The hierarchy of investigation required by technology, biology, zoology, psychology and all the -ologies acts as artistic fodder for Stanford Professor Gail Wight’s acrobatic, elegant reformulations. Wight’s confidence in conceiving projects that conflate art and science is just the beginning of her genius. Her wit and humor are matched easily by her elegance of craft.
In her current body of work, The Hexapodarium, Wight takes fly wings she collected from succumbed flies, and magnifies them many fold, then composes exquisite botanical gardens that are breathtakingly complex. “Working primarily in sculpture, video, interactive media and print, I attempt to construct biological allegories that tease out the impacts of life sciences on the living: human, animal, and other. The interplay between art and biology, theories of evolution, cognition and the animal state-of-being are themes that have, over the last two decades, become central to my art.
Gail Wight’s continued interest in deep time is manifested in earlier exhibitions. In 2010 Wight took photographic records of early mammal skeletal remains, then recast the tiny bones as unique crystalline forms. With The Spider and the Fly, she expands upon the fossil record in the phenomena of flora which reference the existing specie, but with an exotic twist. “The fossil record for insects dates back approximately 400 million years. Often, when I find an expired fly on my studio windowsill, Iʼm comforted by the knowledge that these small creatures will most likely be glancing their way around spider webs long after the human-centric environment outside my window has disappeared. Thereʼs a lovely concept in biology called “convergence”, which attempts to explain the emergence of similar characteristics among vastly different plants and animals. In The Spider and the Fly, I toy with the visual manifestations of convergence, and hint at potential psychological similarities.”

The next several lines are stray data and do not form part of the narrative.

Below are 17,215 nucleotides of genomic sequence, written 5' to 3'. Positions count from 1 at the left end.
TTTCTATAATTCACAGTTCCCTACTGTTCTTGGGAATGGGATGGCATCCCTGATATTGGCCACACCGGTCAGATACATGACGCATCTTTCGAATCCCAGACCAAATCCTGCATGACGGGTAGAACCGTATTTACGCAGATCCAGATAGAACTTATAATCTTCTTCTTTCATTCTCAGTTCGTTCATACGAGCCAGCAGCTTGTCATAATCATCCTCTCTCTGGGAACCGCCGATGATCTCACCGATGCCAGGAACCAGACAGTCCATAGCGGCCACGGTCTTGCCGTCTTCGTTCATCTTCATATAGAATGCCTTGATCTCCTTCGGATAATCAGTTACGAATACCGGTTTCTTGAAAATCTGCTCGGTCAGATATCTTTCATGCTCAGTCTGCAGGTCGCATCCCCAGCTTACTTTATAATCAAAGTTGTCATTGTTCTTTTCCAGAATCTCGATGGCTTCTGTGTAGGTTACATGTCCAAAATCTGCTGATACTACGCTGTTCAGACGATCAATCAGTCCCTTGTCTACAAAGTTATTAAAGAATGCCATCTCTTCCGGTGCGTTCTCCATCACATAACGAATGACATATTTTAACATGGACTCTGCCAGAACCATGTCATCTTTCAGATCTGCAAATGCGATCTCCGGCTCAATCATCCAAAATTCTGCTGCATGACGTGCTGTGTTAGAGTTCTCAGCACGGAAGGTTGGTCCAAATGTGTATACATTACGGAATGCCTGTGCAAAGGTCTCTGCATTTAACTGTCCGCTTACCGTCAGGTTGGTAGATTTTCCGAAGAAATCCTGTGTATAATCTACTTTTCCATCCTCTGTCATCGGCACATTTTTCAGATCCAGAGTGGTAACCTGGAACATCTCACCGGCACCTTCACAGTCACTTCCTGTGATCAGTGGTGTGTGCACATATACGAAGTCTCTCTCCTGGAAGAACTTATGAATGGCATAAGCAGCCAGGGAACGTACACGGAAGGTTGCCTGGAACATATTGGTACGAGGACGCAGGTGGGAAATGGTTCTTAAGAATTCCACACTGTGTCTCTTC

Gail Wight is Associate Professor in the Department of Art & Art History at Stanford University where she teaches Experimental Media Arts. She holds an MFA in New Genres from the San Francisco Art Institute where she was a Javits Fellow, and a BFA from the Studio for Interrelated Media at Massachusetts College of Art. Wight’s work has been exhibited internationally, in venues including the Natural History Museum in London; the National Art Museum of China in Beijing; Cornerhouse, Manchester; and Foxy Productions in NYC. Wightʼs art has been featured in Art & Science Now by Stephen Wilson; Ingeborg Reichleʼs Kunst aus dem Labor and Art in the Age of Technoscience; Sherry Turkleʼs Evocative Objects; thing world: International Triennial of New Media Art edited by Zhang Ga and Fan Diʼan; Kunst nach der Wissenschaft by Susanne Witzgall and the forthcoming Bioart by William Myers, as well as many other books and catalogs. Her exhibition record includes nearly two dozen solo exhibits throughout North America and Great Britain. Among her many artist residencies are western Australia’s Symbiotica, Art & Archaeology at Stonehenge, the Rockefeller Foundation in Bellagio, and San Francisco’s Exploratorium. Collections include MoMA, Yale University, San Jose Museum of Art, The Achenbach Foundation for Graphic Arts at the Legion of Honor, Sevilleʼs Centro Andaluz de Art Contemporaneo; Rene di Rosa Foundation, and Berkeley Art Museum among others. Wight was nominated a Visionary Pioneer of Media Art by Ars Electronica in 2014.